How to Clean Up Spilled Candle Wax
How to Clean Up Spilled Candle Wax
Spilled wax? We’ve got you covered. Believe us, at 1502 Candle Co., we’re no strangers to spilled wax–lots and lots of it. Cleaning up candle wax can sound intimidating but over the years, we’ve put together a few tips to combat a tipped, dropped, or bumped candle.
Before You Get Started
Fortunately, wax can be cleaned up with simple household cleaners and other items you likely already have around the house. Depending on the surface, you’ll need:
- Hot water
- Dish soap
- Paper towels
- An iron
- Brown paper bags
- Goo Gone
- Glass cleaner
Remember: soy wax is an oil so use the same approach to cleaning it up as you would any other type of oil.
Is It Better to Clean Wax Melted or Hard?
Whenever possible, soak up large spills when the wax is still liquid, especially on fabrics. Once the wax has hardened, you can scrape it off. Just remember not to get so carried away that you end up scratching the surface, like a wooden coffee table.
Treating Wax Mishaps on Various Surfaces
Whether your dinner party got a little wild or you just tipped a votive while you were studying, check out these simple instructions to get it all cleaned up quickly...
Whenever possible, soak up large spills when the wax is still liquid, especially on fabrics.
Table or desk
If the surface is wood, soften the wax with a blow dryer. You can use a soft cloth to wipe it up once it’s melted. If you can still see oily puddles, gently wash the area with a mild dish soap and warm water.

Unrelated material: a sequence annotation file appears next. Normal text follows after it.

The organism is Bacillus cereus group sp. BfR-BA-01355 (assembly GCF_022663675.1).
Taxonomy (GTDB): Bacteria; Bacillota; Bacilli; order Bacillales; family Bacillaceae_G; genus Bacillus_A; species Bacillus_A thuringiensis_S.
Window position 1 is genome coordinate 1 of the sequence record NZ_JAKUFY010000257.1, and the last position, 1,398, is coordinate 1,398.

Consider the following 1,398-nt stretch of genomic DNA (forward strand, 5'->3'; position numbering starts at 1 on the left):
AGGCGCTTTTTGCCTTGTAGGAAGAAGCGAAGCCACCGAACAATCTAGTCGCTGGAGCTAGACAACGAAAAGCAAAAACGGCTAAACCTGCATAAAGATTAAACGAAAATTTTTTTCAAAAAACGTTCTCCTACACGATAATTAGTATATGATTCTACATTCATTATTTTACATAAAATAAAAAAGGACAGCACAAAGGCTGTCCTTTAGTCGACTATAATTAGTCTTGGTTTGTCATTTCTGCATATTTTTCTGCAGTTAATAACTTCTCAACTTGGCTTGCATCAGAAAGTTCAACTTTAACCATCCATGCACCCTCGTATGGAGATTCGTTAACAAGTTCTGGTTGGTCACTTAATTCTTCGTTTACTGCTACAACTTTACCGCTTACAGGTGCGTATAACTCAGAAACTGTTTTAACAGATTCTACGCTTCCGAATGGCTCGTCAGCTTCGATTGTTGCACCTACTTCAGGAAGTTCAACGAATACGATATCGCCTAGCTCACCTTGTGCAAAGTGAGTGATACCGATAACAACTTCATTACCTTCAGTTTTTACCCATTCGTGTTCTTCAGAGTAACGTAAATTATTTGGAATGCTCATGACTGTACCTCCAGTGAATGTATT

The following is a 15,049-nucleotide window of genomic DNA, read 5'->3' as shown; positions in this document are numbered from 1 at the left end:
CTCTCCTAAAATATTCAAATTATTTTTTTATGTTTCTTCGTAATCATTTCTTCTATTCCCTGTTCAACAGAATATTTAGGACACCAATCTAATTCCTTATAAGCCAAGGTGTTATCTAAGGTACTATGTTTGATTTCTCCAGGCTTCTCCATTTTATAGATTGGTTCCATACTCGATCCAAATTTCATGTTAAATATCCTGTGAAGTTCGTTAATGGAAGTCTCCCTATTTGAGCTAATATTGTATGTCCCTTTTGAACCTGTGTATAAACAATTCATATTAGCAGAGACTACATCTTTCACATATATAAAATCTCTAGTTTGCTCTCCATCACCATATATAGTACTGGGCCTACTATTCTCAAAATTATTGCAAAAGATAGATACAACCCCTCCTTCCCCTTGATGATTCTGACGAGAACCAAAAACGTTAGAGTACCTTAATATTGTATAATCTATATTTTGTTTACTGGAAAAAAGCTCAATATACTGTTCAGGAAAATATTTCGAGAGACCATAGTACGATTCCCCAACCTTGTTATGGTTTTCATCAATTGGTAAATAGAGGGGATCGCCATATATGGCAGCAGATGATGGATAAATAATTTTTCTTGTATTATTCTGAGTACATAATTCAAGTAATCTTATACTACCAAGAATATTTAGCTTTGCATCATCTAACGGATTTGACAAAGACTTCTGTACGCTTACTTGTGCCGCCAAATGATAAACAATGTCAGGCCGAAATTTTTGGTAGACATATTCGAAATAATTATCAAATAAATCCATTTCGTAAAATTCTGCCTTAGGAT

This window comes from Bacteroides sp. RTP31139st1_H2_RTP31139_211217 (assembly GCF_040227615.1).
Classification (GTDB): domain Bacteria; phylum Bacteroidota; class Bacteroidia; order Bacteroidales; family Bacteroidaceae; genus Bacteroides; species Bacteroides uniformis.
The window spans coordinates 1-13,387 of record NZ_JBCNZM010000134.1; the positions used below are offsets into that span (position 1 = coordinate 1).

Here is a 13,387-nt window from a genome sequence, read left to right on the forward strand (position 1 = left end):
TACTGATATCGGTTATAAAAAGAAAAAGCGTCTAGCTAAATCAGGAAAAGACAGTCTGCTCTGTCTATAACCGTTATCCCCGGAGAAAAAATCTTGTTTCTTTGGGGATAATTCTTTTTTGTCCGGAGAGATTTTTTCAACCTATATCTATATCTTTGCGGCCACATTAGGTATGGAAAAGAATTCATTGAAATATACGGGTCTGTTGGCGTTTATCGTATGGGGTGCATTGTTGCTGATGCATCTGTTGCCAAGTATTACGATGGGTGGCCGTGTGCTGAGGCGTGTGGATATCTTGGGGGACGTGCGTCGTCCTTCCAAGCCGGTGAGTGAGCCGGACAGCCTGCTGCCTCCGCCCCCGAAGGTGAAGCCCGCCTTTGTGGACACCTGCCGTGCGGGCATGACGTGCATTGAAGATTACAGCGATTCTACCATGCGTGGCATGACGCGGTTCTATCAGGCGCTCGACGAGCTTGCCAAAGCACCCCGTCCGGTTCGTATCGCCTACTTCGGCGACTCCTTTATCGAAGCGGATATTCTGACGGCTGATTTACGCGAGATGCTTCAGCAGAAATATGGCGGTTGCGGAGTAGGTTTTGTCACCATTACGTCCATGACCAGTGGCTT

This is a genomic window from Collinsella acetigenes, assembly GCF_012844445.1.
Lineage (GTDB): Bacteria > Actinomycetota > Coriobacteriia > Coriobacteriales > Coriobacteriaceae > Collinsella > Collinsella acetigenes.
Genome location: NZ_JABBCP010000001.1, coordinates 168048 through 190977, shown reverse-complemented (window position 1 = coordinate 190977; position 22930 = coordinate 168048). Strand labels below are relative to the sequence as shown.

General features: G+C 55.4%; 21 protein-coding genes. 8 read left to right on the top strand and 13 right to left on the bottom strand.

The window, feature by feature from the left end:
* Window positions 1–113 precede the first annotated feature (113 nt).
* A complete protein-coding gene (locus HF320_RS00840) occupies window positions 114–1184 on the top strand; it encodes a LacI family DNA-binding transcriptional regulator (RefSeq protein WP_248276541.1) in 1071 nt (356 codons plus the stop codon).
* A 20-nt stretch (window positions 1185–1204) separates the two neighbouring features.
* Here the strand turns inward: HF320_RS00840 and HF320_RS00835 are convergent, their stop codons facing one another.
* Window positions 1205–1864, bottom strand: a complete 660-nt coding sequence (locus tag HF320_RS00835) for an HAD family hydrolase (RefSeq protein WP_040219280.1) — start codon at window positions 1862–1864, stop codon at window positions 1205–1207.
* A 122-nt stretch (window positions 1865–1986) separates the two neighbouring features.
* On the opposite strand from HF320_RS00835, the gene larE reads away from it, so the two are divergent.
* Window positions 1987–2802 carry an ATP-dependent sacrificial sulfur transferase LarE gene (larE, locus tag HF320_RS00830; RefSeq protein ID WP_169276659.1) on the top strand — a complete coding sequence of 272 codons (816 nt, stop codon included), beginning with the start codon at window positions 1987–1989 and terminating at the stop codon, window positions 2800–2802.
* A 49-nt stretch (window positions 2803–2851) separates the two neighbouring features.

Carpet might seem like an impossible surface to clean, but an iron and classic brown paper bags are your secret weapons. Place the bag (a surprisingly absorbent material) over the offending spot, then iron on the lowest setting. Take care to keep the iron moving and use additional bags, if needed, until all the wax has been soaked up.
Clothing or Other Cloth
If the wax is still melted, sop up as much as you can with paper towels. Place the item in the freezer for about a half hour, scrape off the hardened wax, then use the trusted iron-and-brown-bag approach. If a stubborn stain persists, try stain-remover or a dab of laundry detergent before you launder it.
Splatters have a way of making their way everywhere, including walls. You can use an iron set to the lowest setting and similar to the brown bag method, sandwich paper towels in between the wax and iron.
Tubs and Sinks
We know a relaxing soak isn’t complete without your favorite soothing candles but if you got a little too zenned out, wax can be scraped off of bathtub ledges (and sinks and other hard surfaces, like glass) with a credit card or other hard plastic edge. If it really won’t budge, douse the area in boiling water first.
If your computer or TV took a hit, run an ice cube over the wax to harden it. This usually allows you to simply pop it off. Goo Gone can help remove residue.
Candle holders and other small items can be especially tedious to clean. Freeze the wax for easy cleanup–after a half hour or so in the freezer, you can usually tap or snap it off.
What if My Wick Is Nowhere to Be Found?
In some cases, the wick might have been buried beneath hardened wax–especially if you take good care of your candles and remember to keep your wicks trimmed! (Didn’t know this was recommended? Check out our candle care tips and see our favorite wick trimmer.)
Once the wax is hard, use a spoon to gently remove wax around the wick until you have ¼ inch showing. Take care not to simply dig a hole around it–you want the surface to be level in order to “reset” it for the next burn sesh.
If the sides of the candle have melted wax or soot on them, use warm water to soften the wax, then use a paper towel or rag with some glass cleaner or rubbing alcohol to restore a sparkling clean look.